Editors: Nadja Berghoff and Anas El-Gomati

A decade on from the February 17th revolution, how the global disorder transformed Libya into a battleground for interest, ideology and influence.

Chapter 12

United Arab Emirates: Reversing the Revolution

By Matthew Hedges

At surface level, Libya’s relationship with the United Arab Emirates (UAE) was unremarkable during the 42 years of Muammar Gaddafi’s regime.

In late December 2010, economic ties were strengthened after Tripoli and Abu Dhabi signed an $11 billion dollars investment deal to overhaul Libya’s failing critical infrastructure.

Below the surface, much of the Gaddafi family’s private wealth – subject of United Nations investigations – is believed to have been discretely stashed in banks across the world, with an estimated $50 Billion dollars of dark money in the UAE alone.

These economic ties would become little more than a footnote with the onset of the Arab Spring in early 2011 as Libya became the platform of the UAE’s extraordinary transformation into one of the most assertive actors in the region.

The UAE had sat back and watched the revolution unfold in Tunisia, but by the time protests had reached Egypt in January 2011, and were endorsed by the United States (US), Abu Dhabi became alarmed at the unfolding events and their potential to reshape the wider regional order.

According to former US President Barack Obama, the UAE’s de facto ruler Crown Prince Mohamed Bin Zayed (MBZ) warned him of supporting the Arab Spring, claiming that if Mubarak fell the Muslim Brotherhood would take over and “eight other Arab leaders would fall”.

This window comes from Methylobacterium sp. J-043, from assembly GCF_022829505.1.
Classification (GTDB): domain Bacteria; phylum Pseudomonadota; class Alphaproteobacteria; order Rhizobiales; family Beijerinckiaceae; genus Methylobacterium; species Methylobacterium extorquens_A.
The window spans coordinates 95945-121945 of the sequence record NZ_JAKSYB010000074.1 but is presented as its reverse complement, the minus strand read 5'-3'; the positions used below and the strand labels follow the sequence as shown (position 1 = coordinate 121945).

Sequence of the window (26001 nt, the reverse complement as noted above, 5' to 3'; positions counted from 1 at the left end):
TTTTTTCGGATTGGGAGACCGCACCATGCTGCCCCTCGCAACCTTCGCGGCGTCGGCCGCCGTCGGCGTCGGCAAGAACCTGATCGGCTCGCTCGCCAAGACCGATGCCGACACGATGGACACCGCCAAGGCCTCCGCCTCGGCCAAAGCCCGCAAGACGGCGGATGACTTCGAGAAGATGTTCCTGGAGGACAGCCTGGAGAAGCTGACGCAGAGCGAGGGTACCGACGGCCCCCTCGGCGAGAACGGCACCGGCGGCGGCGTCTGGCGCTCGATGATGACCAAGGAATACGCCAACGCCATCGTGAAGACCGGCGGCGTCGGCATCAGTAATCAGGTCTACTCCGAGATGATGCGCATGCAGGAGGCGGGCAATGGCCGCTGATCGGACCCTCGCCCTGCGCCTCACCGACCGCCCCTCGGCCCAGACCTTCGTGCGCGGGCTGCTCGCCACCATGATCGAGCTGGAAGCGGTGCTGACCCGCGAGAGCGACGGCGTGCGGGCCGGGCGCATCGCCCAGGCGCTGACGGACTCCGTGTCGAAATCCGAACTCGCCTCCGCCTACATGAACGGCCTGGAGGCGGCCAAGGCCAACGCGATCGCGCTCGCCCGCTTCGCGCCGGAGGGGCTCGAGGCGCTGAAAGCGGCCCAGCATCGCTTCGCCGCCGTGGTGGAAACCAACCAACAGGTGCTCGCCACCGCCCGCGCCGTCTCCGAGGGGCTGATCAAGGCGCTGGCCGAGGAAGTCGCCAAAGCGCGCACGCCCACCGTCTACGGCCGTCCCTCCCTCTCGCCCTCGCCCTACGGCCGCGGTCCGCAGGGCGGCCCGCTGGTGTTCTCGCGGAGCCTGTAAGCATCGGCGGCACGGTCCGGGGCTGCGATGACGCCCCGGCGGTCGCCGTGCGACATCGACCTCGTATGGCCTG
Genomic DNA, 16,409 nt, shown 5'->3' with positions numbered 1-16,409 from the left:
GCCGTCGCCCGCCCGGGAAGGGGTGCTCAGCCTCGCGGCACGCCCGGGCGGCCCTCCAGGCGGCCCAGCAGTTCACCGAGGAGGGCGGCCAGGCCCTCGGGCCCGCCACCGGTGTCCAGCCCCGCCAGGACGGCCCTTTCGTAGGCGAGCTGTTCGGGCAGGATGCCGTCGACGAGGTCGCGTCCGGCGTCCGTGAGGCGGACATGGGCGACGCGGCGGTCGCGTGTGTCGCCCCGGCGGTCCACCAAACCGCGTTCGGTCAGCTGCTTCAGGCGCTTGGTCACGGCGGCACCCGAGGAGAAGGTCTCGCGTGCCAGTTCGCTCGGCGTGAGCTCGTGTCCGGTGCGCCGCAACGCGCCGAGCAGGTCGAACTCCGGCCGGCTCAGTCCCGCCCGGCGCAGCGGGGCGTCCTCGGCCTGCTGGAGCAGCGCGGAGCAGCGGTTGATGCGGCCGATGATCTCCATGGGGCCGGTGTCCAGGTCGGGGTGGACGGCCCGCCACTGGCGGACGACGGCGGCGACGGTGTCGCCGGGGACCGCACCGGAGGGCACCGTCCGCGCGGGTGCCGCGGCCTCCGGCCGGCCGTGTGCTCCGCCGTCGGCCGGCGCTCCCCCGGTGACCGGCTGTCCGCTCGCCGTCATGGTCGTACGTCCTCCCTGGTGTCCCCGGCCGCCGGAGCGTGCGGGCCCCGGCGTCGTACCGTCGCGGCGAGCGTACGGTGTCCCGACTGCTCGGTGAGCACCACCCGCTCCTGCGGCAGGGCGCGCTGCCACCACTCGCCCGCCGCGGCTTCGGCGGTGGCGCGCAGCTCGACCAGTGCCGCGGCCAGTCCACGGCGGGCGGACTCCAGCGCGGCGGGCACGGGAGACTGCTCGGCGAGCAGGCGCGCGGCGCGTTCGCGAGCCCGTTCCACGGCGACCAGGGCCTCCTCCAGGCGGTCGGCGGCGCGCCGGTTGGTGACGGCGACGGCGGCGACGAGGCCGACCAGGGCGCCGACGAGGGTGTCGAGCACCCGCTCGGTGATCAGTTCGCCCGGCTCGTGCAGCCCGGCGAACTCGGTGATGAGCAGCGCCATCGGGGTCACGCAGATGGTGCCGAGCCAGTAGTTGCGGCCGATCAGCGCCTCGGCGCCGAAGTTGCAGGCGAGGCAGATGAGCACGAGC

As a result, the Arab Spring’s third theatre in Libya rapidly grew in importance and developed into the frontline of Abu Dhabi’s new counterrevolutionary engagement.

The infectious revolutions were perceived by elites in Abu Dhabi as an existential threat to regime security, and the UAE’s foreign policy towards Libya offered an opportunity to not only shape its outcome, but inoculate itself in the process.

The revolution

In 2011, the opportunity to remove Gaddafi was energised by the international community’s call to arms under United Nations Security Council resolution 1973 and NATO’s Operation Unified Protector (OUP).

To Abu Dhabi, this mission presented a favourable proposition to demonstrate its military capabilities while buying influence not just with Western partners but with revolutionaries on the ground.

The UAE had already engaged with NATO and its allies in Afghanistan, however in Libya it contributed to combat operations by establishing relationships on the ground and helped enforce the no-fly zone over the skies.